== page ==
The Ladies' Deposit: The 19th-Century Ponzi Scheme by Women, for Women

Hulton Archive/Getty Images
Hulton Archive/Getty Images

Sarah Howe never disclosed the methods by which she did business. After establishing the Ladies' Deposit Company in an unassuming brick building in Boston's South End around 1879, the former fortuneteller refused to solicit clients for her brand-new bank. There was no advertising, and no public announcement. Instead, members could only be referred by other members in good standing. They had to be single women, not rich, who didn't own their own homes. Deposits could only be made in amounts of more than $200 but less than $1000, and returns were set at 8 percent interest per month—an incredible amount then as well as today [PDF].

Despite the lack of advertising, word of the Ladies' Deposit Company traveled quickly among Boston's working-class women. Howe's selectiveness endeared her to potential clients, as did the fact that she presented herself as a maternal figure at a time when gender stereotypes and predatory practices often left women and their money at the mercy of men. She even invited her select few depositors to sit with her, offering small talk and compliments. The experience seemed, as one woman put it, "sympathetic."

For the single women of Massachusetts, Howe appeared to be offering a remarkable opportunity to grow their nest eggs in a female-friendly environment. But the Ladies' Deposit was far from what it appeared to be.

A CHARITABLE INSTITUTION

The Ladies' Deposit Company had not been operating for long when its exclusive nature—and its amazing returns—captured the curiosity of local newspapers. One Boston Herald investigator who tried to ask some questions at the bank was rebuffed, so in January 1880, he disguised himself as a woman and successfully got inside. His article reprinted a notice pasted inside each Ladies' Deposit-issued bankbook, which described the establishment as a "charitable institution for single ladies, old and young." When the reporter asked how their interest rates were possible, a clerk had replied, "We never disclose the methods by which we do business."

The answers to further questions were similarly unilluminating. A follow-up article in the Herald included an interview with Howe herself, who described the bank as a "Quaker Aid Society" that had first been formed in Alexandria, Virginia. She coyly claimed that she couldn't provide any further details without angering her superiors.

The more reporters mocked and prodded the Ladies' Deposit, the more business poured in. At the height of the operation's popularity, Howe was serving an estimated 1200 women from Boston and beyond—Buffalo, Chicago, Pittsburgh, Baltimore, and Washington. She bought a luxurious home worth $40,000 on Franklin Square, which she paid for in rubber-banded bundles of cash and furnished with thousands of dollars' worth of exotic plants and other decorations.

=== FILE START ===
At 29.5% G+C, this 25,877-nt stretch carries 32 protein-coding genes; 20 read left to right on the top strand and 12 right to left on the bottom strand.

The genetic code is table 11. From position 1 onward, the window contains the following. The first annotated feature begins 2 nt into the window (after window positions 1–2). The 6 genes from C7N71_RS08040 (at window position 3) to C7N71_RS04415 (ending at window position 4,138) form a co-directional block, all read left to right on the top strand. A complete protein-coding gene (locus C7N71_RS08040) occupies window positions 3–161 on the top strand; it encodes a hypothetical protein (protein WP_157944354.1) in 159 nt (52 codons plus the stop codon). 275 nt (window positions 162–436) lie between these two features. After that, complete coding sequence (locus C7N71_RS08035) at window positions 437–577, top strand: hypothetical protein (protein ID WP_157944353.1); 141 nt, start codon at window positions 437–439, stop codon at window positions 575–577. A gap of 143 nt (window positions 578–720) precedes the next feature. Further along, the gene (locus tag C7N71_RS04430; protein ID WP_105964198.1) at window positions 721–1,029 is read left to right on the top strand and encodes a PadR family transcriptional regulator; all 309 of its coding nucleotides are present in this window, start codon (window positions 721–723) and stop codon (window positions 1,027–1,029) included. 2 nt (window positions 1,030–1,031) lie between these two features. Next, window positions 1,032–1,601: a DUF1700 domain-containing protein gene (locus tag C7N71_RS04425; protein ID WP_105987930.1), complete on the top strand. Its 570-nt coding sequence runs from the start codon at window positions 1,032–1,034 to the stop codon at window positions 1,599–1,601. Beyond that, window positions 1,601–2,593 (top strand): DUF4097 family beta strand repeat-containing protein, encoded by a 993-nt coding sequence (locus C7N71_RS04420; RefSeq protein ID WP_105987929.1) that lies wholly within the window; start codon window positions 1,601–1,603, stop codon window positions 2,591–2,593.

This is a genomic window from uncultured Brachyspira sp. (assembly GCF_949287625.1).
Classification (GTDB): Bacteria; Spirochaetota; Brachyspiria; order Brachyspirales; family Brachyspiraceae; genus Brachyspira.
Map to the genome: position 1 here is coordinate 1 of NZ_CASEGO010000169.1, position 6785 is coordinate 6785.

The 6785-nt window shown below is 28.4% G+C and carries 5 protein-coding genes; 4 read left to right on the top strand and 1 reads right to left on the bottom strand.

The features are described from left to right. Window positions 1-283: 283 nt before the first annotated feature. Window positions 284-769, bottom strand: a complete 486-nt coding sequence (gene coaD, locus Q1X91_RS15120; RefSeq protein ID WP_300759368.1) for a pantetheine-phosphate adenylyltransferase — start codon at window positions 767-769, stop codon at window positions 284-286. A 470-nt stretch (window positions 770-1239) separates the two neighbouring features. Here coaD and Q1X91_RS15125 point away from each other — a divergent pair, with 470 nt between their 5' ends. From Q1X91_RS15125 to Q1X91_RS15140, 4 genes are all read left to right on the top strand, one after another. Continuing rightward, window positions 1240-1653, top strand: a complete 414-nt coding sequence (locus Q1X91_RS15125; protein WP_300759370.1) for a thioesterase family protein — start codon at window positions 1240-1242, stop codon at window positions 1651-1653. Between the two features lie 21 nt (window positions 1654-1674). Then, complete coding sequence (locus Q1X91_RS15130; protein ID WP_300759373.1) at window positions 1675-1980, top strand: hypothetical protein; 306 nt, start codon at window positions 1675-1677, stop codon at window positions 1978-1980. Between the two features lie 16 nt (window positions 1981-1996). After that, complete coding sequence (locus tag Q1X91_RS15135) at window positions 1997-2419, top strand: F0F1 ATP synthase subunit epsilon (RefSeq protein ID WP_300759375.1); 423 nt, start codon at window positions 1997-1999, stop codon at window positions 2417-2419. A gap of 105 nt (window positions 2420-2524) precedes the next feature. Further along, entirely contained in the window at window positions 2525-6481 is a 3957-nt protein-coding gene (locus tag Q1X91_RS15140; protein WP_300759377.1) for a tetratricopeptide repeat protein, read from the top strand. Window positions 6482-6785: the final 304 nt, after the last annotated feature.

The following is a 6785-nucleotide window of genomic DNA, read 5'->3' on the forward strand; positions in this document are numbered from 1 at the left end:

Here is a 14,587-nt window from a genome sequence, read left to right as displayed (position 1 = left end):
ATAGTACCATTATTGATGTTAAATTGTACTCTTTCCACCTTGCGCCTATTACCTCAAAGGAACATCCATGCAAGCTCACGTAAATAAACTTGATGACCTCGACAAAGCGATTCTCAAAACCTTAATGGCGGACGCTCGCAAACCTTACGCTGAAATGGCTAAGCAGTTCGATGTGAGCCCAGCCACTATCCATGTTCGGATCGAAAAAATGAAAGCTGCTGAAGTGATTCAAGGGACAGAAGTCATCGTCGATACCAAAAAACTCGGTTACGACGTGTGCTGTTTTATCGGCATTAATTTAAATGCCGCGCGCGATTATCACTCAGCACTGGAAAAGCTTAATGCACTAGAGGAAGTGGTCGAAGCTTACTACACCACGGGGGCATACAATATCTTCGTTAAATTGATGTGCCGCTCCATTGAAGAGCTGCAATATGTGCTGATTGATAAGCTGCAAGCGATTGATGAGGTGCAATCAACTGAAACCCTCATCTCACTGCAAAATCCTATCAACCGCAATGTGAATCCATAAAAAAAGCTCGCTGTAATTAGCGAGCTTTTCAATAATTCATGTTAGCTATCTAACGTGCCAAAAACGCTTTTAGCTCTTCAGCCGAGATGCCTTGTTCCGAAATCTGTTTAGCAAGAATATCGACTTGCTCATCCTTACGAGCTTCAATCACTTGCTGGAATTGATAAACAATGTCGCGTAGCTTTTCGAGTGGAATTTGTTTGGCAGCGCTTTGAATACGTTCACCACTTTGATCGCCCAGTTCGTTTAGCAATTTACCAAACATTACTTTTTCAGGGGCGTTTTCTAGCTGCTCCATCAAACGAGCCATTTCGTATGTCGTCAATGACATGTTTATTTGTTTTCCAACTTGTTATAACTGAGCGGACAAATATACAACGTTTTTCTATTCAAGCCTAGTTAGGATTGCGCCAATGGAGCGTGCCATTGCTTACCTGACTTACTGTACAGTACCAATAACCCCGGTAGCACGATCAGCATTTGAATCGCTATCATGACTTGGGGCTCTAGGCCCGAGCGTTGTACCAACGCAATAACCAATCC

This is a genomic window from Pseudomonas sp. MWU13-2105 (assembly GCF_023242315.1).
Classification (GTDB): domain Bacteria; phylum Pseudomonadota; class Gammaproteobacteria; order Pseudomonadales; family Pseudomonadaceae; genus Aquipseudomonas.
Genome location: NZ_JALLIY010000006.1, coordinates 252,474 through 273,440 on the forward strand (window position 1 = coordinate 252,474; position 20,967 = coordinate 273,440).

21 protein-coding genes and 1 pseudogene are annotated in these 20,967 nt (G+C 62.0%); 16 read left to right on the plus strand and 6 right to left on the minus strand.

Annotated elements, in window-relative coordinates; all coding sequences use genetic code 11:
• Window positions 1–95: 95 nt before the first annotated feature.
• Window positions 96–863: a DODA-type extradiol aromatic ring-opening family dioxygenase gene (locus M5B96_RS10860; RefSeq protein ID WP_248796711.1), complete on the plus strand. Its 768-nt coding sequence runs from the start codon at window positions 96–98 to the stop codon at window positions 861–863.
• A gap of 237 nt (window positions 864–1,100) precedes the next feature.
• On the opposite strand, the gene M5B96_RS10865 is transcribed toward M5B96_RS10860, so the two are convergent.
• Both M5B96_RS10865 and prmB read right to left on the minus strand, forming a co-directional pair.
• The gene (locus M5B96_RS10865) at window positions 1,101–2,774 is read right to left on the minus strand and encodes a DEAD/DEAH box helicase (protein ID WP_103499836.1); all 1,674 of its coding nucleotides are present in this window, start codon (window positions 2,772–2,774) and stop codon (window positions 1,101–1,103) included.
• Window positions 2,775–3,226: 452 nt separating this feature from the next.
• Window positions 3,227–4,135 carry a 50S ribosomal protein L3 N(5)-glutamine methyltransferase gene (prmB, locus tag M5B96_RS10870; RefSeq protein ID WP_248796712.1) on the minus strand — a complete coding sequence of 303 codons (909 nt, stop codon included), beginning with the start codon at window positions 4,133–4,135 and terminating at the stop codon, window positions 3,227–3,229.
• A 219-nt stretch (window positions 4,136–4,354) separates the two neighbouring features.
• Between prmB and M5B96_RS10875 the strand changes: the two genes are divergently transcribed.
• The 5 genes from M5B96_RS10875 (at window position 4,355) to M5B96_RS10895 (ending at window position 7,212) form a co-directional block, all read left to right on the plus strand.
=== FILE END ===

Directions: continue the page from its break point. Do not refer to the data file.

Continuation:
But although business was booming, it was the beginning of the end for Howe.

On September 25, 1880, the Boston Daily Advertiser ran the first in a series of articles that reignited the controversy around the Ladies' Deposit. Under the title "A Mysterious Bank," the piece detailed the "fabulous rates of interest" offered to "unprotected females," explaining that "the mystery which surrounds and attaches to [the bank] has never been fully dispelled." While the writer wasn't able to solve the mystery of the amazing interest rates themselves, they noted that no one had yet complained about losing even a dollar, which made it difficult to probe much further: "Whatever there may be that is suspicious, nothing unlawful is disclosed, and no depositor comes forward to say that she has been unjustly dealt with."

But the Advertiser's articles were enough to set tongues wagging. Soon, experts wrote in predicting a crash and theorizing that Howe could only afford to pay out her customers with the deposits of other women, a well that would soon run dry. No one used the phrase "Ponzi scheme"—this was 40 years before Charles Ponzi would garner attention for his frauds—but the Advertiser's series, printed over several weeks, proved to be key in turning opinion against the Ladies' Deposit.

As more investors who read the articles became suspicious, they demanded to withdraw their funds. At the end of that September, there was a week-long run on the bank. For a while, Howe was able to sustain the withdrawals, but she soon tried to suspend payments. In response, the Advertiser published an article interviewing seven prominent lawyers, who all said she was liable to pay her depositors' principal without delay. Not long after, as The Atlantic put it, "a storm of legal process burst upon her."

Howe was arrested upon order of the district attorney on October 16, 1880, with her bail set at $20,000. In court, she was tried on five counts of "cheating by false pretenses" by five former depositors. The nail in the coffin was Howe's claim that a Quaker fund backed the Ladies' Deposit. It became apparent during the Advertiser's investigation and her subsequent court hearing that there was no such fund, and that Howe had no connections with any Quaker organization. "She had no more hold upon the Quakers than she had upon the Pope," The Atlantic wrote.

On April 25, 1881, Howe was sentenced to three years in jail on four counts of cheating by false pretenses. Later that November, she would also be involuntarily declared insolvent after trying to pay back depositors.

A RESILIENT CHEAT

Howe didn't learn any lessons from her experience with the Ladies' Deposit. Upon her release from jail in 1884, she set up a new enterprise, the Woman's Bank, in elegant apartments on Concord Street. The operation again targeted women, but offered a more humble 7 percent interest, as opposed to the Deposit’s 8 percent returns.

The Woman's Bank operated successfully for two years, until in April 1887, one woman from Maine called to retrieve her investment and found she couldn't. Howe soon absconded with an estimated $50,000 in deposits.

Next, she tried a similar scheme in Chicago. Her "Ladies Provident Aid" operated in a familiar manner, promising 7 percent interest a month, with three month's interest offered in advance. Local reporters quickly exposed Howe yet again—proving just how notorious she had become.